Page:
What is a descriptive claim?
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Correspondingly, what is an example of a descriptive statement?
A description is just what you think it is: It describes a situation or what a philosopher might call a state of affairs. For example, “The car is red,” “The river is flowing quickly,” “I'm sad that my juicer is broken,” “Brutus killed Caesar.” A normative statement is a claim about how things ought to be.
Subsequently, question is, what are some examples of descriptive ethics? Descriptive ethics are judgments about the “rightness” of “wrongness” of things in terms of people's opinions. Some examples of descriptive ethics include: “68% of respondents said they disapprove of the administration.” “This movie has a pretty bad rating on Rotten Tomatoes.”
One may also ask, what is the difference between a descriptive claim and a prescriptive claim?
A descriptive claim is when the statement is clear and to the point. An example of this would be that it is illegal to be in a car without having your seatbelt fastened. On the other hand, a prescriptive claim is a statement that is not as obvious as a descriptive claim, but recommends how something ought to be.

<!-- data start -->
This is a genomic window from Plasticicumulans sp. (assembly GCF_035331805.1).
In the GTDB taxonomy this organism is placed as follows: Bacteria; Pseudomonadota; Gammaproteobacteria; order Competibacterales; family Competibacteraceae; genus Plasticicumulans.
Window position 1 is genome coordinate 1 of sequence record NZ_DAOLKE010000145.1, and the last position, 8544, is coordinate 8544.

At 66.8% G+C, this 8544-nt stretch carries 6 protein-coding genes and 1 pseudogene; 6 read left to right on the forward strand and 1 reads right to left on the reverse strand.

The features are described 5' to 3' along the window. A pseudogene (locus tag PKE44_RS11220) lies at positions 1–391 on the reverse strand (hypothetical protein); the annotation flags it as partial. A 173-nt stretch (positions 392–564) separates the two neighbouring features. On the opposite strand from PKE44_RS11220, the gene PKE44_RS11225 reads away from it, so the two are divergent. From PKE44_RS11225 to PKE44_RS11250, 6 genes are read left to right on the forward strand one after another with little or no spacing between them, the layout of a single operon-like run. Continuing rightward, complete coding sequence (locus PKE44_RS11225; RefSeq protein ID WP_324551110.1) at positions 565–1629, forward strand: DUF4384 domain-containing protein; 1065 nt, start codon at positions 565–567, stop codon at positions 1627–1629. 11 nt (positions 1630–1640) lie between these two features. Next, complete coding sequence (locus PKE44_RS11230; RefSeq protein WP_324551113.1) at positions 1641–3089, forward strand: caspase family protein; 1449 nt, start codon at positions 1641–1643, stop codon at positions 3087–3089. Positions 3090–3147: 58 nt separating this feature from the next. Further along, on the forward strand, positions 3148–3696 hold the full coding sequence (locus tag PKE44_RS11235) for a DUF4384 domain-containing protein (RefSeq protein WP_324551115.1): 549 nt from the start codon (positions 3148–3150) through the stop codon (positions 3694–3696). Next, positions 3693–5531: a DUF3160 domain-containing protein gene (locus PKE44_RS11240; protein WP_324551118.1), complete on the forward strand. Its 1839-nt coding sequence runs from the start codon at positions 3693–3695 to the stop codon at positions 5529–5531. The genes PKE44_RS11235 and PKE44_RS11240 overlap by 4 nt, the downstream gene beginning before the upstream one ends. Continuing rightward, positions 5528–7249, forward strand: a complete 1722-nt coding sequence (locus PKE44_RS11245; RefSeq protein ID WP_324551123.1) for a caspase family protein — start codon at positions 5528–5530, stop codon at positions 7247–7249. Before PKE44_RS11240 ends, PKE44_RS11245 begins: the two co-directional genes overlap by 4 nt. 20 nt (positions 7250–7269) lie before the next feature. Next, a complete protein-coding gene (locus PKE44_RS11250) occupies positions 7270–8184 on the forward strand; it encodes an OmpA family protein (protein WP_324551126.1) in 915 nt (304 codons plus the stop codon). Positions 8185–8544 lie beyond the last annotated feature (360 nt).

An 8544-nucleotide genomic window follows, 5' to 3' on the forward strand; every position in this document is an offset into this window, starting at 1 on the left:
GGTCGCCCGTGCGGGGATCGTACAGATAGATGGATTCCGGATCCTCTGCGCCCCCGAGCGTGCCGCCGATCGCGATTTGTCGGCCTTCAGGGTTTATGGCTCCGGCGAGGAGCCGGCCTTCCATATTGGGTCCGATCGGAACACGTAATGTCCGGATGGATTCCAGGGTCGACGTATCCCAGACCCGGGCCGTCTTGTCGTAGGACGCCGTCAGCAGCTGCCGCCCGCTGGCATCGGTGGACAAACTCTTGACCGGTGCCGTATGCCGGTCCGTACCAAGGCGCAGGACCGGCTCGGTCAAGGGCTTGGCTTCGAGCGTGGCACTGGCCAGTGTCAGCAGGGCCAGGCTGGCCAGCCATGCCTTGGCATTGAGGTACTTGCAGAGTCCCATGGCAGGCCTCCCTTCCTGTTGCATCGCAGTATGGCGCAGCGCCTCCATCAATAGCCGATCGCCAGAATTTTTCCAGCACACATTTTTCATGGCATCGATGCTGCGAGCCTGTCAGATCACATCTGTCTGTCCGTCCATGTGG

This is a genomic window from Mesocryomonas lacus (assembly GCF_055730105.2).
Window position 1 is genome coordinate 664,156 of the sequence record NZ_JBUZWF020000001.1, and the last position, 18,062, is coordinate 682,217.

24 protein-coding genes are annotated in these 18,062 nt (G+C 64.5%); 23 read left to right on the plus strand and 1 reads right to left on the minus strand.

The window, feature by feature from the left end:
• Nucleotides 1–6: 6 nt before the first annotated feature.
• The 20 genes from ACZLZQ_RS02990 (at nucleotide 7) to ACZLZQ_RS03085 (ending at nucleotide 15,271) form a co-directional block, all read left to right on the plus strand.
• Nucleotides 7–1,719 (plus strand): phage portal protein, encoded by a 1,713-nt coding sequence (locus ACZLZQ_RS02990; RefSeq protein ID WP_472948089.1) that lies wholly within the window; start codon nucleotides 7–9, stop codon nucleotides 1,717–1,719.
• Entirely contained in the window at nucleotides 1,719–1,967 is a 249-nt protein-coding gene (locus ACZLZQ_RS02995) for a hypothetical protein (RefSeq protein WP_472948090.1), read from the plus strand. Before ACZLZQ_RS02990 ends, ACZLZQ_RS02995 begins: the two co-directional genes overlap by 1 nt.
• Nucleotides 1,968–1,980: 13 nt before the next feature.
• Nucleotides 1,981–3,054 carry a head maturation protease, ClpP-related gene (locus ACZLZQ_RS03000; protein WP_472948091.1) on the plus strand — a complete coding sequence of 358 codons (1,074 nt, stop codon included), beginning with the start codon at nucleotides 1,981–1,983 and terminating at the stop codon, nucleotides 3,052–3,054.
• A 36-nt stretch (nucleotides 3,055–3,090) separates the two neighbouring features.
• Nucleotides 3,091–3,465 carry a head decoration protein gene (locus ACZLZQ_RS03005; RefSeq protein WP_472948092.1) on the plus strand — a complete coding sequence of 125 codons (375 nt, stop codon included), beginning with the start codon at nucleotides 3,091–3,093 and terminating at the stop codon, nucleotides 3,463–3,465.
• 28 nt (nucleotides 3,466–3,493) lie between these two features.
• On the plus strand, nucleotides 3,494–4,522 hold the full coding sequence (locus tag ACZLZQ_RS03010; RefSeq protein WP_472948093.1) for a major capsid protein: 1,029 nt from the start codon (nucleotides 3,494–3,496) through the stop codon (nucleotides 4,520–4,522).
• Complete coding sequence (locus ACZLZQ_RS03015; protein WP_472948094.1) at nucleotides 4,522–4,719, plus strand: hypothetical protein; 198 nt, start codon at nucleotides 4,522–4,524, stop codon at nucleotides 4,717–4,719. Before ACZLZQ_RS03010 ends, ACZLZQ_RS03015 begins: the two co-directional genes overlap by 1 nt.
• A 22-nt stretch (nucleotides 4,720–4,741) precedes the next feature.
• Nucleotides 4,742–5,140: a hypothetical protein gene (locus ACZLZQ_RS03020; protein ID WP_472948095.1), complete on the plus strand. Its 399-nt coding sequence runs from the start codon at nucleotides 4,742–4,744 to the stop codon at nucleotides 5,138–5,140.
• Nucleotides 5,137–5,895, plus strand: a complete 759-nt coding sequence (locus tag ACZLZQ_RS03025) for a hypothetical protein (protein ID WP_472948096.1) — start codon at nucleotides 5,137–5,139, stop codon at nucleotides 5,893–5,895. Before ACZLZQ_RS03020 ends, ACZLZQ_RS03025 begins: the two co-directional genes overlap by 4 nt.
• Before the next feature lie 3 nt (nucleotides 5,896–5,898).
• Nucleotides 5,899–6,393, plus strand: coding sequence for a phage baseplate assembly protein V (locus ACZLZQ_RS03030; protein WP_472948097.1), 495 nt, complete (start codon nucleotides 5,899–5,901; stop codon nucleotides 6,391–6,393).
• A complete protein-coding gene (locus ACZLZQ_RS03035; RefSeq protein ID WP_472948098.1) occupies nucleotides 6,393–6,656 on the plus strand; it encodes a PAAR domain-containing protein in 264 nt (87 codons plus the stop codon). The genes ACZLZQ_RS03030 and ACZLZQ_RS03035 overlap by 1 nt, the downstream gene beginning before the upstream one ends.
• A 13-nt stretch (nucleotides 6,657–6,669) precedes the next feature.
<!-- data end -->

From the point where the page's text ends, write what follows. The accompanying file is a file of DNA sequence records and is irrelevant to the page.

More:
What is the difference between descriptive and normative ethics?
Normative ethics is the study of how people ought to behave. It is an argumentative discipline aimed at sorting out what behaviours (or rules for behaviour) would be best. Descriptive ethics is the study of how people do behave, and how they think they should behave.